Emily Talbot, 17, shares her story about her lifelong battle with a rare brain disease and how she has overcome the physical and mental health challenges caused by the condition through writing and performing music.
Although I look like any other 17-year-old, people don’t know that I live in pain 24 hours a day.
Since the age of 7, I have had 14 brain surgeries, 12 back surgeries and 6 stomach surgeries. I can’t begin to count how many spinal taps I’ve had.
There is a tremendous need for improved access to mental health care and resources for children and teens nationwide.
At Seattle Children’s, its commitment to helping address this need spans not only within the Seattle community, but throughout the region.
According to the U.S. Centers for Disease Control and Prevention, nearly 1 in 5 children have a mental, emotional, or behavioral disorder, such as anxiety or depression, attention-deficit/hyperactivity disorder, disruptive behavior disorder, and Tourette syndrome.
While early intervention is key in managing mental health issues, only about 20% of children with disorders receive care from a specialized mental health care provider.
That’s why Seattle Children’s is continuously working to enhance access to mental health services, promote education and research, and advocate for families affected by mental illness.
The following describes three of the many innovative programs and initiatives that Seattle Children’s offers to help improve mental health care for all children.
Brendan Bittinger, 9, was diagnosed with autism spectrum disorder using a team evaluation model developed at the Seattle Children’s Autism Center.
Some say ‘it takes a village to raise a child.’ At Seattle Children’s Autism Center, this concept came to life to a certain degree through the development of a collaborative method for diagnosing autism in children that aimed to improve the diagnostic process and increase efficiency, with the potential of leading to better patient outcomes.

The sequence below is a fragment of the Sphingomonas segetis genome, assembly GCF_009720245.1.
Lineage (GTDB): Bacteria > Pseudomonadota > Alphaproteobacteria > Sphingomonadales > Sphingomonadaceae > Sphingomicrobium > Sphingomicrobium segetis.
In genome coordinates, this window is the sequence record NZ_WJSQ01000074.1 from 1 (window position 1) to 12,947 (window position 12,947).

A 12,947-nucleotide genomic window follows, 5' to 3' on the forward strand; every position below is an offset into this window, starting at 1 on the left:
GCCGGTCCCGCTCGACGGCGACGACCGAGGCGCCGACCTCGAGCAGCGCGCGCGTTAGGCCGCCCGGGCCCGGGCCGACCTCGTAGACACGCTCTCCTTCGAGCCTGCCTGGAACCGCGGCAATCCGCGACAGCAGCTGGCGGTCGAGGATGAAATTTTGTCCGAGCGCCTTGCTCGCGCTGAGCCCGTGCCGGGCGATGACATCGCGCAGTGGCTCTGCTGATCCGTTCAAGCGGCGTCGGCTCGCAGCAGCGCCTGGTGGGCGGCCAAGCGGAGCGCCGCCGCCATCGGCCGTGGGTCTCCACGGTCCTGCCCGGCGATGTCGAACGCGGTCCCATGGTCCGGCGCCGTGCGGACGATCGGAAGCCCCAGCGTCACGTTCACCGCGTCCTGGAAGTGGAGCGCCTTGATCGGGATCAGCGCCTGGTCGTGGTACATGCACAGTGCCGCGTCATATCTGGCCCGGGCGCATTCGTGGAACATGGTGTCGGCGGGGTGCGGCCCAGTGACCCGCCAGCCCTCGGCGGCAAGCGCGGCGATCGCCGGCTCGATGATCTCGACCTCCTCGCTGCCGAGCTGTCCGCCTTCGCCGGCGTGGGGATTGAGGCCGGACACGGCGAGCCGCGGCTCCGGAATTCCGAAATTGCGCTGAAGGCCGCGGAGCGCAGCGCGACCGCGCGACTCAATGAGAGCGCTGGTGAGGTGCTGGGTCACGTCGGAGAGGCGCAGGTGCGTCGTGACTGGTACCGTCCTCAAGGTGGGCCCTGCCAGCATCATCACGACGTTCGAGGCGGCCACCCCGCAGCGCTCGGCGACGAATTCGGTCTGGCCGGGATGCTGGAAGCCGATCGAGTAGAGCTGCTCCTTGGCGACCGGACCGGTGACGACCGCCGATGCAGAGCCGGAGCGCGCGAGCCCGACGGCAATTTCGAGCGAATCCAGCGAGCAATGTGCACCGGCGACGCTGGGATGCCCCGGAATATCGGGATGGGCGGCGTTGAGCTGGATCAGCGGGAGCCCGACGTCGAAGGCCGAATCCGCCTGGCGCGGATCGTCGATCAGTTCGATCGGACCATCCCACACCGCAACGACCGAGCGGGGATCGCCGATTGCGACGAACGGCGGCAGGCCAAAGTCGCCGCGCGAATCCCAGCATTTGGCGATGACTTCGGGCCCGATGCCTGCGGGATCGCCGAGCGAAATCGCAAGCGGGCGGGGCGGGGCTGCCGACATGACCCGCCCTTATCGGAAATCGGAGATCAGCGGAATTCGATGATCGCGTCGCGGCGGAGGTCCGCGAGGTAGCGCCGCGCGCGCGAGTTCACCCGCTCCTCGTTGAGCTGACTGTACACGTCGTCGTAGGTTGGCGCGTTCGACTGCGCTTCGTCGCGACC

Linda Bittinger’s 9-year-old son Brendan found his ‘village’ at the Autism Center in June 2017 when a team made up of providers from different disciplines came together for a thoughtful diagnostic evaluation that would shape his treatment path to progress.
“When we received his diagnosis, I felt a sense of optimism,” said Bittinger. “I had less worries knowing there were opportunities for treatment. And since then, he’s made tremendous strides.”
Seattle Children's complies with applicable federal and other civil rights laws and does not discriminate, exclude people or treat them differently based on race, color, religion (creed), sex, gender identity or expression, sexual orientation, national origin (ancestry), age, disability, or any other status protected by applicable federal, state or local law. Financial assistance for medically necessary services is based on family income and hospital resources and is provided to children under age 21 whose primary residence is in Washington, Alaska, Montana or Idaho.